By ED FINKELSTEIN
POW, POW, POW!
At 2:30 a.m., on the morning of Feb. 15, three gunshots ring out as Ameren UE troubleman Skip Kilman is responding to an electrical outage call in Jennings.
His truck door glass shatters and by the grace of God, Kilman escapes being killed by a mere inches as the truck’s forward motion moves the truck slightly forward of where a bullet hits the doorframe and enters the side of Kilman’s seat back. Had it been split seconds earlier, the shot would have hit the side of Kilman’s head, and two grown children would be without a dad, and a grieving wife would suffer the trauma of losing her life partner.
It turns out the police believe the shooter(s) were deliberately trying to kill someone, that this was not just a random “accident” but a deliberate attempt by someone who set out to kill, Kilman told the Labor Tribune.
“When I heard the first ‘thud’ I thought it might have been a brick or a rock. People are throwing things at us all the time. But when my widow shattered, I realized I had to get the heck out of there, quick!” Kilman said.
And the lives of utility workers responding to emergencies who could well be set up for an ambush or confronted by angry residents about to have their utilities cut off are not important enough to be given the same protection under the law as police, fire fighters and road workers? Some legislators think so.
RECTIFY THE LAW
That’s the miscarriage that House Bill 1415 is attempting to rectify in the current session of the Missouri Legislature, said IBEW Local 1455 Business Manager Mike Walter, who also serves as president of the Missouri State Utilities Workers Conference, the group that introduced the proposed legislative modification last year and again this year. Kilman is a 34-year member of Local 1455, a 28-year employee of Ameren UE.
The bill, which passed out of committee with a one-vote majority “do pass” recommendation before the House adjourned for its spring break, seeks to provide utility and cable workers with the same protections as police, fire fighters construction zone workers, probation and parole officers and emergency personnel. Under that law, violators face a host of penalties up to and including a Class A felony. Under current law, someone threatening a utility worker faces only a misdemeanor charge.
“When it was over and I realized what happened, I was pretty upset,” Kilman said. “I sure feel lucky.” He added that his wife Mary had just had surgery that day and that someone had called her. “She was, understandably, quite upset.
LIFE NOT AS VALUABLE?
The issue, it appears, is whether or not our lawmakers consider one life as important as another!
Representative Rod Schad (R-Lake Ozarks), the bill’s sponsor, told the Labor Tribune, “The opposition feels utility workers are not as valued as police officers. That’s nonsense. They provide a crucial service and they are coming under attack. They deserve the same protections.”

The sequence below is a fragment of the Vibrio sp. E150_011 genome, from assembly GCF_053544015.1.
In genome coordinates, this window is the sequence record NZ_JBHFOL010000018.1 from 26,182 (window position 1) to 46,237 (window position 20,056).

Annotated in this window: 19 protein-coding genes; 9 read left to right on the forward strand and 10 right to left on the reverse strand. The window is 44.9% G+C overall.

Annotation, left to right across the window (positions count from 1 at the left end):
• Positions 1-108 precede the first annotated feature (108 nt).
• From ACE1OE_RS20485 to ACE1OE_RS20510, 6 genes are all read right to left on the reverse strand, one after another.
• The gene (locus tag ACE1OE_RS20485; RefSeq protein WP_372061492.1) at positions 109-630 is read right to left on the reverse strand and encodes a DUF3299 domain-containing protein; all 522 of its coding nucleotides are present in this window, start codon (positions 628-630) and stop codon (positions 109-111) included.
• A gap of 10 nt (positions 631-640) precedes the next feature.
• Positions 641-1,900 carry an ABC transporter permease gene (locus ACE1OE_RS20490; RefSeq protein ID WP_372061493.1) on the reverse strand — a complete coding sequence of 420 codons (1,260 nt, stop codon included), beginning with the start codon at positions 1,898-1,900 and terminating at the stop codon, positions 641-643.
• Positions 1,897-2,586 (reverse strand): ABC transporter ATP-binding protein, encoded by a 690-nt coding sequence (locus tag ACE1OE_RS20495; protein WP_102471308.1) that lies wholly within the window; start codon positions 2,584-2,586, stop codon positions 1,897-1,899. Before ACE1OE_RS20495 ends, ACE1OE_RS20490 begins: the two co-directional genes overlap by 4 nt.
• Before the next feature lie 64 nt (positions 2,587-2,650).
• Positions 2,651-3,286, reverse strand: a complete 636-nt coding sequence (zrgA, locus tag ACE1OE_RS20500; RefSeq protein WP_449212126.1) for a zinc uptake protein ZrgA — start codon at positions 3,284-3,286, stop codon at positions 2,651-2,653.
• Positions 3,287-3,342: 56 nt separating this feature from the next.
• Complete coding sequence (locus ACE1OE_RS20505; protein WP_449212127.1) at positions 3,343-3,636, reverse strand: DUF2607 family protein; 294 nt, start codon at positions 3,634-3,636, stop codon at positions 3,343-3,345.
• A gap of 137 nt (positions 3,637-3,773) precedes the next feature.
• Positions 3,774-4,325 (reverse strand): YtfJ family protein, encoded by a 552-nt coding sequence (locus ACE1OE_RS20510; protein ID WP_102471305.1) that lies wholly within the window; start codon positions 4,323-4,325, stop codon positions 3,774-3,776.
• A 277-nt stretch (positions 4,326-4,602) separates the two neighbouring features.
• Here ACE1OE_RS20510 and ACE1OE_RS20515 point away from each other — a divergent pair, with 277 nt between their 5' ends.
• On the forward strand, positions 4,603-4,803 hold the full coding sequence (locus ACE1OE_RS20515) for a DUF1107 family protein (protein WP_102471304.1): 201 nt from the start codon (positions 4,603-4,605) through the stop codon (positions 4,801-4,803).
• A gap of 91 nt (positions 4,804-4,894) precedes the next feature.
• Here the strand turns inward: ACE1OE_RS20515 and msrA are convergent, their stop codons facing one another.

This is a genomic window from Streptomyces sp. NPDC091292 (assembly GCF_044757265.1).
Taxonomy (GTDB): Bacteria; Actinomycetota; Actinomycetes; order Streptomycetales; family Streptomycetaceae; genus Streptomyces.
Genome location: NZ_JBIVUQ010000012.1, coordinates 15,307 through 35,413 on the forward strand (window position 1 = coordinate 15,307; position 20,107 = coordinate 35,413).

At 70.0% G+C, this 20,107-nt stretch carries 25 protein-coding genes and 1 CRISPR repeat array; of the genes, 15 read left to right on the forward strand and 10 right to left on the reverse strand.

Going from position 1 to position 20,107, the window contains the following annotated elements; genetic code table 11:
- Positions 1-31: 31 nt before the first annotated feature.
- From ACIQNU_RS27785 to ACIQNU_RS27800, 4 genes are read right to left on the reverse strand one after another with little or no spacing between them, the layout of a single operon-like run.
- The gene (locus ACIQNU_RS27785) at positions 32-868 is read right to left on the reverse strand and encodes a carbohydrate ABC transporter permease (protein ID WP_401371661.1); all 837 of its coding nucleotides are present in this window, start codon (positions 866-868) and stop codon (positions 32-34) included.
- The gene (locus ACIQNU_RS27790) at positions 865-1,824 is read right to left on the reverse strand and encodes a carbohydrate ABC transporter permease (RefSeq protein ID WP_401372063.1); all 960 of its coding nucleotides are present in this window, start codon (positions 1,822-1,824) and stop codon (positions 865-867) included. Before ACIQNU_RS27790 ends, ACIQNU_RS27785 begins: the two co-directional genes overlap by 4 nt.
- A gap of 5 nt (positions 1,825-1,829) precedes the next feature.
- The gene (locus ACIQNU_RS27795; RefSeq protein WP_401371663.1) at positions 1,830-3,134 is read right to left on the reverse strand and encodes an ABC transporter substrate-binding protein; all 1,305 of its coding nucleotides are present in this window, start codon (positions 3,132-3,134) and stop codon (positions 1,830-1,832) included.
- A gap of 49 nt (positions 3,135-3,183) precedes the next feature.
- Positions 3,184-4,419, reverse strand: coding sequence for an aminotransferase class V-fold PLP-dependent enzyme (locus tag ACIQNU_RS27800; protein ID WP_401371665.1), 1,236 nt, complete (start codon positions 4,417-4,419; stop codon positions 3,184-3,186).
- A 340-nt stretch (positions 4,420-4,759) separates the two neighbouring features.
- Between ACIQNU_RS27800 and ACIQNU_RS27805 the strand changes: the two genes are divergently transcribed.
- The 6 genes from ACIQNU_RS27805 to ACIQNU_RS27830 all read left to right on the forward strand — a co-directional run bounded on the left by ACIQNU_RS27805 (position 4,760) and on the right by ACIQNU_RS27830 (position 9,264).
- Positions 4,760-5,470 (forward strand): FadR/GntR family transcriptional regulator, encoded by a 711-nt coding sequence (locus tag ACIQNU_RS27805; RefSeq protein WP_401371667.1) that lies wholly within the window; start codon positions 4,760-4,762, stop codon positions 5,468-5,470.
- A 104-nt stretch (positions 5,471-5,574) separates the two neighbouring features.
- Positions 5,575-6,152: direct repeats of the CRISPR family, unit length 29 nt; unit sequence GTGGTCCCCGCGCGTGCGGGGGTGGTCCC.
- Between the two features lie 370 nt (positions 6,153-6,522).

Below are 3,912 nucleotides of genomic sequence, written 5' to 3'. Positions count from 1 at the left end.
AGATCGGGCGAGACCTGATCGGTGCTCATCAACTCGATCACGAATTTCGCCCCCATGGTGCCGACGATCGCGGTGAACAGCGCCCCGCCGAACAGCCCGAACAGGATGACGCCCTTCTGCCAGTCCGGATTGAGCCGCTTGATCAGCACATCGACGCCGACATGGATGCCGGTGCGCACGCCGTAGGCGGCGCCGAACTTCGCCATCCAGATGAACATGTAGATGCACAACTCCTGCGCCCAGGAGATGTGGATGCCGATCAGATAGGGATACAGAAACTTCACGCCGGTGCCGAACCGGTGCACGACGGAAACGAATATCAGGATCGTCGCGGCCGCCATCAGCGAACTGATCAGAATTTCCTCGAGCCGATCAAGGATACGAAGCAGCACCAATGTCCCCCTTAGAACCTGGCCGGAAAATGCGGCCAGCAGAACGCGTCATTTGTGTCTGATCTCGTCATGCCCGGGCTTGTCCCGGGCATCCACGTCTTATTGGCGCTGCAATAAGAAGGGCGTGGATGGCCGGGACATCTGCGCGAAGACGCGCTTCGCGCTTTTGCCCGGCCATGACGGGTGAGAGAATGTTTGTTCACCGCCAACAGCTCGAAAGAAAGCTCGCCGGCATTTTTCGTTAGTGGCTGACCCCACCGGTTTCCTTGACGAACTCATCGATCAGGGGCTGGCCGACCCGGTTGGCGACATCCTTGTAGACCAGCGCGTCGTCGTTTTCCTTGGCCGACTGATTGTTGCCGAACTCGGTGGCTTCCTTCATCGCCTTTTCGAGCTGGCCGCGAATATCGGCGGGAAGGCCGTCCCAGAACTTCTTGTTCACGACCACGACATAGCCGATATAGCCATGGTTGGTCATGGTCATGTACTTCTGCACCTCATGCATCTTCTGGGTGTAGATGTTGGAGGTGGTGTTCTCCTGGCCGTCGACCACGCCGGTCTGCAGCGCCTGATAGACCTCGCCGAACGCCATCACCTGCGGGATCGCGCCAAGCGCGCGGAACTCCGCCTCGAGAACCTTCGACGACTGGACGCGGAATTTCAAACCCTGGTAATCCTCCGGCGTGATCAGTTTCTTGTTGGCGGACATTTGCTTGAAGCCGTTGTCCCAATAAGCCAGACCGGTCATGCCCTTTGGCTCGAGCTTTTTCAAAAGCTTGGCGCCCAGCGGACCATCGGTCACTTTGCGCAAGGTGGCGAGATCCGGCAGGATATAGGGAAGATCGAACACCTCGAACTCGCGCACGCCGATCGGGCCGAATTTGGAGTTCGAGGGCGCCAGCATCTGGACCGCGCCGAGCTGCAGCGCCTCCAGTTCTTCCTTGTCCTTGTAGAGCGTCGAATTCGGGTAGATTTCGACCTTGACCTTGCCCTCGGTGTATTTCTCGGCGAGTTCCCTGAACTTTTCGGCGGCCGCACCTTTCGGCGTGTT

On the other hand, Representative Kathie Conway (R-St. Charles), one of the bill’s opponents, said that including utility workers would be “cheapening the law” or, put another way, “deluding the pool of people (the law covers) will reduce the protection for everyone.”
Noting that her father was an Ameren Missouri lineman, she told the Labor Tribune, “I don’t believe it’s a major problem,” adding that if utility workers were included in this law, which has stiff penalties, “they (the utility worker) might be more emboldened (to confront a homeowner) if they have that (protection).” She said that a new law would be more appropriate than simply including them in the current law.
HAVING A BAD DAY?
Kilman’s case, while an extreme example, is not unusual. Utility workers have been shot at, threatened with their lives and physically attacked.
“I’ve had people throw rocks at me, threaten to kick my butt, and been cussed out with words I’ve never heard before,” said Troubleman Dee Edwards, a 24-year member of IBEW 1439.
“When you’re at their home, about to turn off their utilities that they depend on to live, and on top of that you don’t know if they’re having a bad day for any number of reasons, our being there can create a crisis,” he noted.
“You have to use some common sense; you don’t want to make the situation any worse, but we’re there to do a job. We don’t wear our pride on our shoulder, we don’t act macho, we’re just trying to do our job.”
In one case, a pole was leaning against a home. When Edwards arrived and saw the situation, he told the homeowner that he couldn’t deal with a down pole, that he would report the situation and someone else would be out to resolve the issue. “He blocked me, wouldn’t let me get out. I had to call my supervisor who then called the police.”
He noted another case where two troublemen were held up at gunpoint, and another troubleman responding to a call saw a bunch of guys “meandering around” where he was supposed to stop and his basic human instincts kicked in and he left.
The House of Representative reconvened on Monday from its spring break. The fate of the bill is yet to be determined; it is not yet on the House calendar for consideration. A call to your legislator demanding action could change that.